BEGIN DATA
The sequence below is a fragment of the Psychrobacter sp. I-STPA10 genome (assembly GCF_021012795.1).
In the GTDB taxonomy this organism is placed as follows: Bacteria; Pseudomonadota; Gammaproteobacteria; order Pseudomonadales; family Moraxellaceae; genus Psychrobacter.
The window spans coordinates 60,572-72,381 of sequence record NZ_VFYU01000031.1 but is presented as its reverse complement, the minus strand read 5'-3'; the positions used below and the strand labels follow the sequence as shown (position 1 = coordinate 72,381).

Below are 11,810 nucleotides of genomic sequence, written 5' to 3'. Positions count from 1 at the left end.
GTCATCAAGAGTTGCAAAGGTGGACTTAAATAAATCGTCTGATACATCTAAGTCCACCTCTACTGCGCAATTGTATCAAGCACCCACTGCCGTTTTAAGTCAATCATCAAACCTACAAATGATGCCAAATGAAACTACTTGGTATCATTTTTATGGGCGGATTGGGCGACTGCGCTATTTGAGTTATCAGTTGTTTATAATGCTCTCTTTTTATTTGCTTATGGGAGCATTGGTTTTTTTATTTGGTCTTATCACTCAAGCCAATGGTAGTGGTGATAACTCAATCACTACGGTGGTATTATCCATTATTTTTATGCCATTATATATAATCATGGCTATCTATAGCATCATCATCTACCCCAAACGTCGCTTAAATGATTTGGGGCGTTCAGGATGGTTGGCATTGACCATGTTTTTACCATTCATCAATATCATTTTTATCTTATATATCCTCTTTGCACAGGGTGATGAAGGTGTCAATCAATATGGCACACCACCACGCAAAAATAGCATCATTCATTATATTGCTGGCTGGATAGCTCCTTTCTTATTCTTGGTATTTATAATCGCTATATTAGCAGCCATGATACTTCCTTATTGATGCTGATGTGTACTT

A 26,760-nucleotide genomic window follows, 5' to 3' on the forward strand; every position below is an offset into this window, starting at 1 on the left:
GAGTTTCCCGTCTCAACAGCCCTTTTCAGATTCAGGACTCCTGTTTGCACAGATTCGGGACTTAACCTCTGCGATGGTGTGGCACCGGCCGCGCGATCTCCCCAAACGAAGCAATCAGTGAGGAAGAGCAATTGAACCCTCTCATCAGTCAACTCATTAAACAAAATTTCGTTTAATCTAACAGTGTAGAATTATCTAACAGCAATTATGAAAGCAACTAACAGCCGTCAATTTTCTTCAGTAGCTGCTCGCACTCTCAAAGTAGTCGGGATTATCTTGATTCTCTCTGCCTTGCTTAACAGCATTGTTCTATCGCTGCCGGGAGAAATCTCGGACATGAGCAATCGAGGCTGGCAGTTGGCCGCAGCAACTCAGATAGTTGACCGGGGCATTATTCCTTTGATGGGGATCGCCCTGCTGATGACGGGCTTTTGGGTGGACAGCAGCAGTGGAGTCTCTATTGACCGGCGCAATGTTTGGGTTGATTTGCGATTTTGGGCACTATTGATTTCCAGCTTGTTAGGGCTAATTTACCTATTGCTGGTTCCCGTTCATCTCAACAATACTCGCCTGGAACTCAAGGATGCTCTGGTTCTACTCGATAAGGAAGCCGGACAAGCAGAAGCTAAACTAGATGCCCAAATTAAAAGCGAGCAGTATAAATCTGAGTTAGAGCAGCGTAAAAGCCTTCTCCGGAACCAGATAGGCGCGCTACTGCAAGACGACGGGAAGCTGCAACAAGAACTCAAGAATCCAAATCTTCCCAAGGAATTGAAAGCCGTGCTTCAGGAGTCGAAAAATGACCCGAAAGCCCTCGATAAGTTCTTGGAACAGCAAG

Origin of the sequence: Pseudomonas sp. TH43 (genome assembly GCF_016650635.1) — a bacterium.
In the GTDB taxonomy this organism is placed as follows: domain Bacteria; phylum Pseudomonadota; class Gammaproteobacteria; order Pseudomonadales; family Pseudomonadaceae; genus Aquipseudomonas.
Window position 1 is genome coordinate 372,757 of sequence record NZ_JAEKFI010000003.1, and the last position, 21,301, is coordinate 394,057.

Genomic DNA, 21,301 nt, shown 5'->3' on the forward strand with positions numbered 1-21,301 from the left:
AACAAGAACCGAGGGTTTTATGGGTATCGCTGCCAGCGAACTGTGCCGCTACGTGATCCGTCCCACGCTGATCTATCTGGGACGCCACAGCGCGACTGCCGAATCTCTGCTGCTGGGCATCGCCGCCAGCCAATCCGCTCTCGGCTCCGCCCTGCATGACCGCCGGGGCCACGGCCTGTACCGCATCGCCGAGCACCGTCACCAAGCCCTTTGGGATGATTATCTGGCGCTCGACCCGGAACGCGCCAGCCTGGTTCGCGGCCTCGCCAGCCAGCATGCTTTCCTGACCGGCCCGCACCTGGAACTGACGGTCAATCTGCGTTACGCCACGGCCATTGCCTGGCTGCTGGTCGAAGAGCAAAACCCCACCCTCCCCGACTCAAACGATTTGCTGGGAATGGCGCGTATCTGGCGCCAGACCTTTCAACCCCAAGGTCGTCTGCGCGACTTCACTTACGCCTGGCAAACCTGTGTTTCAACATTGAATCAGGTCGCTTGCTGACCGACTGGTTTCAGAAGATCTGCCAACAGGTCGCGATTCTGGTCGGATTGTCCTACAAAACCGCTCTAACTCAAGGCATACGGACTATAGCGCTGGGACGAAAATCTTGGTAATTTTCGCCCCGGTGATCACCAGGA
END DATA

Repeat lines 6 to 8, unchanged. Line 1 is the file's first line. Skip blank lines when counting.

A 26,760-nucleotide genomic window follows, 5' to 3' on the forward strand; every position below is an offset into this window, starting at 1 on the left:
GAGTTTCCCGTCTCAACAGCCCTTTTCAGATTCAGGACTCCTGTTTGCACAGATTCGGGACTTAACCTCTGCGATGGTGTGGCACCGGCCGCGCGATCTCCCCAAACGAAGCAATCAGTGAGGAAGAGCAATTGAACCCTCTCATCAGTCAACTCATTAAACAAAATTTCGTTTAATCTAACAGTGTAGAATTATCTAACAGCAATTATGAAAGCAACTAACAGCCGTCAATTTTCTTCAGTAGCTGCTCGCACTCTCAAAGTAGTCGGGATTATCTTGATTCTCTCTGCCTTGCTTAACAGCATTGTTCTATCGCTGCCGGGAGAAATCTCGGACATGAGCAATCGAGGCTGGCAGTTGGCCGCAGCAACTCAGATAGTTGACCGGGGCATTATTCCTTTGATGGGGATCGCCCTGCTGATGACGGGCTTTTGGGTGGACAGCAGCAGTGGAGTCTCTATTGACCGGCGCAATGTTTGGGTTGATTTGCGATTTTGGGCACTATTGATTTCCAGCTTGTTAGGGCTAATTTACCTATTGCTGGTTCCCGTTCATCTCAACAATACTCGCCTGGAACTCAAGGATGCTCTGGTTCTACTCGATAAGGAAGCCGGACAAGCAGAAGCTAAACTAGATGCCCAAATTAAAAGCGAGCAGTATAAATCTGAGTTAGAGCAGCGTAAAAGCCTTCTCCGGAACCAGATAGGCGCGCTACTGCAAGACGACGGGAAGCTGCAACAAGAACTCAAGAATCCAAATCTTCCCAAGGAATTGAAAGCCGTGCTTCAGGAGTCGAAAAATGACCCGAAAGCCCTCGATAAGTTCTTGGAACAGCAAG

Origin of the sequence: Pseudomonas sp. TH43 (genome assembly GCF_016650635.1) — a bacterium.